The legend of Seithennin : drowned lands around the Anglesey coastline

All around the Welsh coastline, including Anglesey, there are tales of drowned lands. Seithennin was the unlucky watchman responsible for checking the floodgates were closed whenever the tide came in. One night, after imbibing too much drink so the legend goes, he fell asleep and forgot to check the gates. That night, the tide came in, drowned all the lands and never went out again [watch BBC Cymru video]. Around the coast, tide bells have been placed as an art installation commemorating the legend. There is one in Cemaes.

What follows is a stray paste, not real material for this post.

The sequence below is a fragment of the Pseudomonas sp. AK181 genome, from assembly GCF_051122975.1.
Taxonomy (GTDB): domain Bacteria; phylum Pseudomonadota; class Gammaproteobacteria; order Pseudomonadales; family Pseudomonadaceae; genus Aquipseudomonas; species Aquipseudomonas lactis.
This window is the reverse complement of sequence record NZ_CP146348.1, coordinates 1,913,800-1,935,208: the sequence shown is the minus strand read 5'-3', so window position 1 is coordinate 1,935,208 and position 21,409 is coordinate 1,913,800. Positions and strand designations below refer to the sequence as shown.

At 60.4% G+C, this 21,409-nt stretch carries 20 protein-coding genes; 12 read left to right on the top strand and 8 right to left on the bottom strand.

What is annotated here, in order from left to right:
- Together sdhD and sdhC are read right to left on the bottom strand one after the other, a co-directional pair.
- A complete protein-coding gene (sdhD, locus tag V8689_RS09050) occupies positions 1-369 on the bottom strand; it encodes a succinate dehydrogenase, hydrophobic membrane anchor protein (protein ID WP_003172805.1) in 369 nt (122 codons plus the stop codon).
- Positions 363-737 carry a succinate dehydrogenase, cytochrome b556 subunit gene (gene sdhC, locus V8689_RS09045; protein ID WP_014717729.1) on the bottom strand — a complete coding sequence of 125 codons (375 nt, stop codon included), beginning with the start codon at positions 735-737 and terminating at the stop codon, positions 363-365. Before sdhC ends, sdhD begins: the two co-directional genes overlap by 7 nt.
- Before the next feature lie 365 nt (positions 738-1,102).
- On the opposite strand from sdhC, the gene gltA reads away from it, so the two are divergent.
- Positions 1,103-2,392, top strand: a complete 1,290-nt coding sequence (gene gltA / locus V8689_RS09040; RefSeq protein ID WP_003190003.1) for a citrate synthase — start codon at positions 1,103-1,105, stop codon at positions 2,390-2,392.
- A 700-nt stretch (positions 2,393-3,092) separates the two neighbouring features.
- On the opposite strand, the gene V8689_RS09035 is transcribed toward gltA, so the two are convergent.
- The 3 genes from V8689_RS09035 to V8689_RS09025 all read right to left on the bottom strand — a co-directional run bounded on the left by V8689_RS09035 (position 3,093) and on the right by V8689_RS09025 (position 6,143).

Cemaes Tide Bell (photo: Lisa Wilkinson-Gamble)
Cemaes Tide Bell (photo: Lisa Wilkinson-Gamble)

Geologically, a more prosaic explanation exists; after the last ice age, sea level rose dramatically from about 100 metres below the present sea level as all the ice caps and glaciers melted, returning the water to the sea. Evidence can be found around the coastline in the form of submerged forests, peat beds and soil. Trearddur beach is the best place to see tree stumps in situ and fallen logs, but remnants can also be found in Porth Diana, Penrhos beach, Lleiniog and Lligwy.

tree stump in situ on Trearddur beach
tree stump in situ on Trearddur beach (J Conway)
fallen trees, Trearddur beach
fallen trees, Trearddur beach (J Conway)

By far the best examples are on the beach at Borth, just north of Aberystwyth

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